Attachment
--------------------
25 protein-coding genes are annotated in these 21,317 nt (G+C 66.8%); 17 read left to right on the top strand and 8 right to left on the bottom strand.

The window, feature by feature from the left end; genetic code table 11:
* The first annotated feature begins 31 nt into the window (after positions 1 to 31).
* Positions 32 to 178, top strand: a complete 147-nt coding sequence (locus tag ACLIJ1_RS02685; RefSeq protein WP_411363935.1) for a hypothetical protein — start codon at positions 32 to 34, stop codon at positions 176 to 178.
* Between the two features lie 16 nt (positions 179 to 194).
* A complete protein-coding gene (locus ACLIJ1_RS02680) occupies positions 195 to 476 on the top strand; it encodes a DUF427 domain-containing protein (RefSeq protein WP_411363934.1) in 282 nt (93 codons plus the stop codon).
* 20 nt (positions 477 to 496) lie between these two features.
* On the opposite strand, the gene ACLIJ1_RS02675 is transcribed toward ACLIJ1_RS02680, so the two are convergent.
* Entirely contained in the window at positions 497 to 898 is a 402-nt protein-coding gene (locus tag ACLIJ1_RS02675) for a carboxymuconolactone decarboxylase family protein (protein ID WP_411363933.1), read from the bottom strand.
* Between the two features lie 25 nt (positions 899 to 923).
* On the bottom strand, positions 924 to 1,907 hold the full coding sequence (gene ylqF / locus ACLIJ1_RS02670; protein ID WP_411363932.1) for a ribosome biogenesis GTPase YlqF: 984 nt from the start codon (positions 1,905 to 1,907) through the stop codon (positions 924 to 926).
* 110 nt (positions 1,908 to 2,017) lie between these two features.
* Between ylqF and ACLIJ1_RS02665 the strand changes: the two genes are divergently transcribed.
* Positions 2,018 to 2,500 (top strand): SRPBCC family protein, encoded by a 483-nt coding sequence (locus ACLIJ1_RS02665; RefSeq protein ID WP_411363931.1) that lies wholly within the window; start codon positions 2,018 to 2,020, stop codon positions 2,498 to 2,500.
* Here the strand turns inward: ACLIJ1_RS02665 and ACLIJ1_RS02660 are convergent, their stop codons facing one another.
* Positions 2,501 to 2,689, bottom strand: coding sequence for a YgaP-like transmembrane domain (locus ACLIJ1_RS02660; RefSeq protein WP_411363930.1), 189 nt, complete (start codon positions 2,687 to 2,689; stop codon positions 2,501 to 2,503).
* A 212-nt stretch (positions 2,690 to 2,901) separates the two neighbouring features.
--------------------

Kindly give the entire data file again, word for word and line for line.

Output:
25 protein-coding genes are annotated in these 21,317 nt (G+C 66.8%); 17 read left to right on the top strand and 8 right to left on the bottom strand.

The window, feature by feature from the left end; genetic code table 11:
* The first annotated feature begins 31 nt into the window (after positions 1 to 31).
* Positions 32 to 178, top strand: a complete 147-nt coding sequence (locus tag ACLIJ1_RS02685; RefSeq protein WP_411363935.1) for a hypothetical protein — start codon at positions 32 to 34, stop codon at positions 176 to 178.
* Between the two features lie 16 nt (positions 179 to 194).
* A complete protein-coding gene (locus ACLIJ1_RS02680) occupies positions 195 to 476 on the top strand; it encodes a DUF427 domain-containing protein (RefSeq protein WP_411363934.1) in 282 nt (93 codons plus the stop codon).
* 20 nt (positions 477 to 496) lie between these two features.
* On the opposite strand, the gene ACLIJ1_RS02675 is transcribed toward ACLIJ1_RS02680, so the two are convergent.
* Entirely contained in the window at positions 497 to 898 is a 402-nt protein-coding gene (locus tag ACLIJ1_RS02675) for a carboxymuconolactone decarboxylase family protein (protein ID WP_411363933.1), read from the bottom strand.
* Between the two features lie 25 nt (positions 899 to 923).
* On the bottom strand, positions 924 to 1,907 hold the full coding sequence (gene ylqF / locus ACLIJ1_RS02670; protein ID WP_411363932.1) for a ribosome biogenesis GTPase YlqF: 984 nt from the start codon (positions 1,905 to 1,907) through the stop codon (positions 924 to 926).
* 110 nt (positions 1,908 to 2,017) lie between these two features.
* Between ylqF and ACLIJ1_RS02665 the strand changes: the two genes are divergently transcribed.
* Positions 2,018 to 2,500 (top strand): SRPBCC family protein, encoded by a 483-nt coding sequence (locus ACLIJ1_RS02665; RefSeq protein ID WP_411363931.1) that lies wholly within the window; start codon positions 2,018 to 2,020, stop codon positions 2,498 to 2,500.
* Here the strand turns inward: ACLIJ1_RS02665 and ACLIJ1_RS02660 are convergent, their stop codons facing one another.
* Positions 2,501 to 2,689, bottom strand: coding sequence for a YgaP-like transmembrane domain (locus ACLIJ1_RS02660; RefSeq protein WP_411363930.1), 189 nt, complete (start codon positions 2,687 to 2,689; stop codon positions 2,501 to 2,503).
* A 212-nt stretch (positions 2,690 to 2,901) separates the two neighbouring features.